The involvement of local communities that directly depend on forest resources is a precondition for the success of community-based projects. Local communities can be involved by designing a project to develop local skills, create employment in the project, and promote equity, all of which will lead to the long-term sustainability of the project activity. In the Scolel Te project, for instance, local communities and their agroforestry traditions are included in the project design process (Imaz et al., 1998). On the other hand, the ECOLAND project in Costa Rica has caused discontent among local residents who did not sell their lands and now face hardships caused by the inclusion of their lands in a national park (Goldberg, 1998). It is also important that the host country and the project designers recognize the land titles and legal rights of indigenous people to ensure their effective participation in the project (see Box 5-5 for a case involving the social forestry program in India).
Box 5-5. Social Forestry Program in India
Several developmental projects in the forestry sector have been implemented in the tropics that could be sources for understanding the possible implications of future LULUCF projects. One such afforestation program implemented in India was funded by several donor agencies during the 1980s. In terms of number of trees planted (18,876 million trees in 1980-87, Chambers et al., 1989), the project was a success. The lessons learned from the program are briefly described below (Saxena, 1997).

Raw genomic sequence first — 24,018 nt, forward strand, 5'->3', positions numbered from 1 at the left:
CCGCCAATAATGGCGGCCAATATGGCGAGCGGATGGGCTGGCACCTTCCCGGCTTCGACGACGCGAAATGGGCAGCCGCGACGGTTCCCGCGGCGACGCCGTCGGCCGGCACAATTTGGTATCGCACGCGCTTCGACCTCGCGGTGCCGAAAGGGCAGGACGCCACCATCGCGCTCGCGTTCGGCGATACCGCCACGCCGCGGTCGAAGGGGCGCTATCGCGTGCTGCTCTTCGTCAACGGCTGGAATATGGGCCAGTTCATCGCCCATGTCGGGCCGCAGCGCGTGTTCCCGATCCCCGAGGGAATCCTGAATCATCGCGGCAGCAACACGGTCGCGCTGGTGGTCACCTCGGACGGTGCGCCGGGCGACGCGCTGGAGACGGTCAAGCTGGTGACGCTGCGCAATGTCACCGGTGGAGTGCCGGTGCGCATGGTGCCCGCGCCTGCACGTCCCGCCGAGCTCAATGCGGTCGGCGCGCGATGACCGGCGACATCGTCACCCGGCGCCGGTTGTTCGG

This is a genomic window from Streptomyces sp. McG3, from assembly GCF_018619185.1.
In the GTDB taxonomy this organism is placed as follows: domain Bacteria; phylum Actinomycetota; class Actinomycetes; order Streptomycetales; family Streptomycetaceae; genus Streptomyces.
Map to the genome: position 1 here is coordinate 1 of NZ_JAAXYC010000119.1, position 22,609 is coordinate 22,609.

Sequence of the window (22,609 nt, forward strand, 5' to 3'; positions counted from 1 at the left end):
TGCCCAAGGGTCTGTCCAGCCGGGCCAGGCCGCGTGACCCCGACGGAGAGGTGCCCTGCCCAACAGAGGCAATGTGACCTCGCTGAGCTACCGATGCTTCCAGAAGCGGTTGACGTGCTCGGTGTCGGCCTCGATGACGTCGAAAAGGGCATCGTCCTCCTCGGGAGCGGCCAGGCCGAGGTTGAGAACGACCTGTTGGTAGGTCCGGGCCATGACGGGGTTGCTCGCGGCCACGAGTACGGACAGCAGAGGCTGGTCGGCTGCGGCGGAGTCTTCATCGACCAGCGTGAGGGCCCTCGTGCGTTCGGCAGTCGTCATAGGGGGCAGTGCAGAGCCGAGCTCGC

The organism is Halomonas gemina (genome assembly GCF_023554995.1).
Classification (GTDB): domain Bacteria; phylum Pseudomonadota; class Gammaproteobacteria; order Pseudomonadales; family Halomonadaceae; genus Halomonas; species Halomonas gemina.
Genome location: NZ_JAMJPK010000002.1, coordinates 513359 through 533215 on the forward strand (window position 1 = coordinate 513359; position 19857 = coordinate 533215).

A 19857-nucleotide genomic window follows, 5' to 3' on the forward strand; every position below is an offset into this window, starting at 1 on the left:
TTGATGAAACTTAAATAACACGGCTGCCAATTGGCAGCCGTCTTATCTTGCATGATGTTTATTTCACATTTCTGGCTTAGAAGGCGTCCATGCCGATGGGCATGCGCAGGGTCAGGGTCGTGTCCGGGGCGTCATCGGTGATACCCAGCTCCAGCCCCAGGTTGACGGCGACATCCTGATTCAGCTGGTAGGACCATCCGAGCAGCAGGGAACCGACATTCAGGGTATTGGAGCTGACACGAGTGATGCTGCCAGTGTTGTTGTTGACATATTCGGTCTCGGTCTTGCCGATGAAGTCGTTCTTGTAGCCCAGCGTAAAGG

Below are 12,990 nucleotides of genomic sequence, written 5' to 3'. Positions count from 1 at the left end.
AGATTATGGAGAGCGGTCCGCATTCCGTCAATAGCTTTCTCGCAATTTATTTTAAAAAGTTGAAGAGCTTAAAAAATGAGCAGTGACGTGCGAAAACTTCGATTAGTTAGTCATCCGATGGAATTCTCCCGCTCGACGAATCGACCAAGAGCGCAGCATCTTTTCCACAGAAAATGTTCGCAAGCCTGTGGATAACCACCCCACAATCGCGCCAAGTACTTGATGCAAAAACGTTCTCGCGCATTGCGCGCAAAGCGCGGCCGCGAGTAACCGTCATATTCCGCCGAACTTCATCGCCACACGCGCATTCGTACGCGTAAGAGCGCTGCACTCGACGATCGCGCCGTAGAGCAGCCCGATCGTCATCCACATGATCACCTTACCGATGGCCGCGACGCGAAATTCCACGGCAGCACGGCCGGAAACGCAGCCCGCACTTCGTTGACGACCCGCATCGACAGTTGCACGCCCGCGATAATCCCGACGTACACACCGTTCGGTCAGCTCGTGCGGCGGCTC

Social forestry projects were implemented by the Forest Department in India with the goal of meeting the demands of rural people and reducing the burden on production forestry. The species planted in the village commons and revenue lands were mainly monocultures of Eucalyptus, Casuarina, and Acacia sp. Tree planting and management was carried out by the Forest Department in the initial years and later handed over to the Panchayat (village governing body).
Multiplicity of Donors
In bioenergy projects, local people could be trained in the operation and maintenance of biogas plants; this training could lead to the creation of new jobs in rural areas and reduce migration to urban centers, thereby achieving equitable development between rural and urban areas (Ravindranath and Hall, 1995). It would also promote the sustainability of the project by providing financial, social, and environmental benefits even after the investors have withdrawn.
The success of community management projects also depends on equitable discussion, participation, and distribution of benefits, which is crucial for the development of rural areas (Sokona et al., 1999). It is important to have institutional arrangements to ensure land tenure and product ownership by local communities or to meaningfully involve local participants in decision-making processes regarding species choice, mode of production, harvesting, and benefit sharing that encourages them to commit themselves to the protection and management of LULUCF projects.
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